Alleged cybercriminal accused of stealing cryptocurrency released to live with parents

John Joseph Moakley United States Courthouse, Sept. 18 2019, Boston, MA. Photo by Chris O'Brien/BU News Service

By Stella Lorence
BU News Service

BOSTON — A cybercriminal accused of hacking into the accounts of 10 victims to steal over $550,000 of cryptocurrency has been released from custody and into the care of his parents after a hearing Monday in U.S. District Court.

Declan Harrington, 20, of Rockport was arrested this month along with co-defendant Eric Meiggs, 21, of Brockton and charged with computer fraud, wire fraud and aggravated identity theft.

Harrington and Meiggs targeted victims “who likely had significant amounts of cryptocurrency, for example, executives of cryptocurrency companies,” according to the indictment.

Harrington and Meiggs used a cybercrime called “SIM switching” to reassign the number associated with the victim’s subscriber identity module (SIM) card to the SIM card in a phone controlled by Harrington, court records said.

Once Harrington and Meiggs had SIM switched the victim’s phone, they posed as the victim online to request password reset links, and then used the new log-in credentials to hack into the victim’s accounts, records said.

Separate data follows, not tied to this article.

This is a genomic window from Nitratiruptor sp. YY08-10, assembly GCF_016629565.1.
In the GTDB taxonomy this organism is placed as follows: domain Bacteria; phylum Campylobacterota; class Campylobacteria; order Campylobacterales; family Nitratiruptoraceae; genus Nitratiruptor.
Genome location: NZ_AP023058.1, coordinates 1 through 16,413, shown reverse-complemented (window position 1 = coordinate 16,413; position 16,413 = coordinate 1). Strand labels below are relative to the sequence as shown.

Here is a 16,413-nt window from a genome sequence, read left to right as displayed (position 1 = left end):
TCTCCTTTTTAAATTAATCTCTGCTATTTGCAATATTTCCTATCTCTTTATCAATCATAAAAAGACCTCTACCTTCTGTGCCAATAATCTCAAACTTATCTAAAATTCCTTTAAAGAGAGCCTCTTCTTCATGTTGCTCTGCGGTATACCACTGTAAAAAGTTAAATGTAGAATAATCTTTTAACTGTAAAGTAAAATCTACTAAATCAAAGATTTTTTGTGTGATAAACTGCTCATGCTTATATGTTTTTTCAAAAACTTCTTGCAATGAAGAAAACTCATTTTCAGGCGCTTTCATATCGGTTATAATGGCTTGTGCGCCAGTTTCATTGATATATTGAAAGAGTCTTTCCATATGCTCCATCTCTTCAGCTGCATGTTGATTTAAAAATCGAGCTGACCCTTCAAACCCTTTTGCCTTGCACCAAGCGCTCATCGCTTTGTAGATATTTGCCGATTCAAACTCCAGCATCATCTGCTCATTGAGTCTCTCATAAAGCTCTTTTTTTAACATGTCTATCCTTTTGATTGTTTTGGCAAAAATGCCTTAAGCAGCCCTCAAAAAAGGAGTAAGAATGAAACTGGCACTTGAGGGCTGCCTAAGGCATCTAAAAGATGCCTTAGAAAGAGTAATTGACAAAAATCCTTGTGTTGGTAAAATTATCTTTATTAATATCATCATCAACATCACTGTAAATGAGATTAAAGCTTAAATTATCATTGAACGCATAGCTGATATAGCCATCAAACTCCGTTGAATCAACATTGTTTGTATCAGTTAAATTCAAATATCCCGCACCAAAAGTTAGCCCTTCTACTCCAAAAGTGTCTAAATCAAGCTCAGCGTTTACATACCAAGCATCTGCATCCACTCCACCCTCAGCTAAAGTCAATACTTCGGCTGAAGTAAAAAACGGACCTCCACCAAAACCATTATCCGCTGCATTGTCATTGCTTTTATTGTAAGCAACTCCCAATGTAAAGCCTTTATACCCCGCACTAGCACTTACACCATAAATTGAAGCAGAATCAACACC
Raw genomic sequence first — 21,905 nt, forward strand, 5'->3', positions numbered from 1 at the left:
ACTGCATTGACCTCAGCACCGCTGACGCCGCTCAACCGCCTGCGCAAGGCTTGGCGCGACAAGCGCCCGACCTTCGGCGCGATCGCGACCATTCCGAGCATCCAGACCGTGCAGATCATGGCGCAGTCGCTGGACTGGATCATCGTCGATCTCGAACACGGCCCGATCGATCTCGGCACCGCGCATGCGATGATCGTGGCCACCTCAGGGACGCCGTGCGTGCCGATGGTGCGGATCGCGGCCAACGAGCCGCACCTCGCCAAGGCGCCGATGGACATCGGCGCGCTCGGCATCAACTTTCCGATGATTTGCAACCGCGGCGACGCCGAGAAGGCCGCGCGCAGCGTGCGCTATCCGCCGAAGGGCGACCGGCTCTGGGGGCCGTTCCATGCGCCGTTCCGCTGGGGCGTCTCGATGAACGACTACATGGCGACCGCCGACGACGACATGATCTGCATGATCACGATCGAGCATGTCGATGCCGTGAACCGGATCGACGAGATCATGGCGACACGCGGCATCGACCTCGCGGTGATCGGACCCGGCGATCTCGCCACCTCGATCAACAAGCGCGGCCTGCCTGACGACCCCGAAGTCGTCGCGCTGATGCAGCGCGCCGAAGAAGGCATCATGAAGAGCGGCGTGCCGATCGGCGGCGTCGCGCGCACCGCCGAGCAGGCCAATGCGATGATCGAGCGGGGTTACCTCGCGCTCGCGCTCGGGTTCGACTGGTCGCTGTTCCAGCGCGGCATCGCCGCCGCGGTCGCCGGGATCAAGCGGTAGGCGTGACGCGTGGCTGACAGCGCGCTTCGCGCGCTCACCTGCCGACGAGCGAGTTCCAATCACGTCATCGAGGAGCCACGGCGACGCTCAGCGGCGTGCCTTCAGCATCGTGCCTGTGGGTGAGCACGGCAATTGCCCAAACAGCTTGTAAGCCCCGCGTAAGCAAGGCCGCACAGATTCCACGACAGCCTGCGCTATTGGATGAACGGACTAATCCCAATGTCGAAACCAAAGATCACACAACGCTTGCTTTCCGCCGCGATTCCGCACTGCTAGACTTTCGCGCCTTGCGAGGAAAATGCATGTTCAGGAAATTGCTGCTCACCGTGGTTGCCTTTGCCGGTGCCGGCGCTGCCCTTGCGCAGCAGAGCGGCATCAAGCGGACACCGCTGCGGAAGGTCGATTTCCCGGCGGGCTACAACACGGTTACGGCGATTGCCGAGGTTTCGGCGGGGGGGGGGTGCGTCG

Court records show the co-defendants called the wife of one of the victims from what appeared to be the victim’s phone number, according to the indictment. They also texted that victim’s daughter, saying “TELL YOUR DAD TO GIVE US BITCOIN.”

Harrington will reside with his father James Harrington in Rockport while awaiting trial. James wrote a contract of conditions for Harrington’s release, which will be incorporated along with the conditions set by probation, according to Judge Marianne Bowler.

Among the conditions agreed upon by both parties and Harrington’s parents are a 9:00 p.m. to 6:00 a.m. curfew, location monitoring and the creation of a new email address that probation can access and monitor.

Harrington’s next court appearance is scheduled for Jan. 9.

A previous version of this article misidentified Harrington’s living arrangement to be with his father and a stepmother due to an error in the prosecutor’s statement. Harrington does not have a stepmother.

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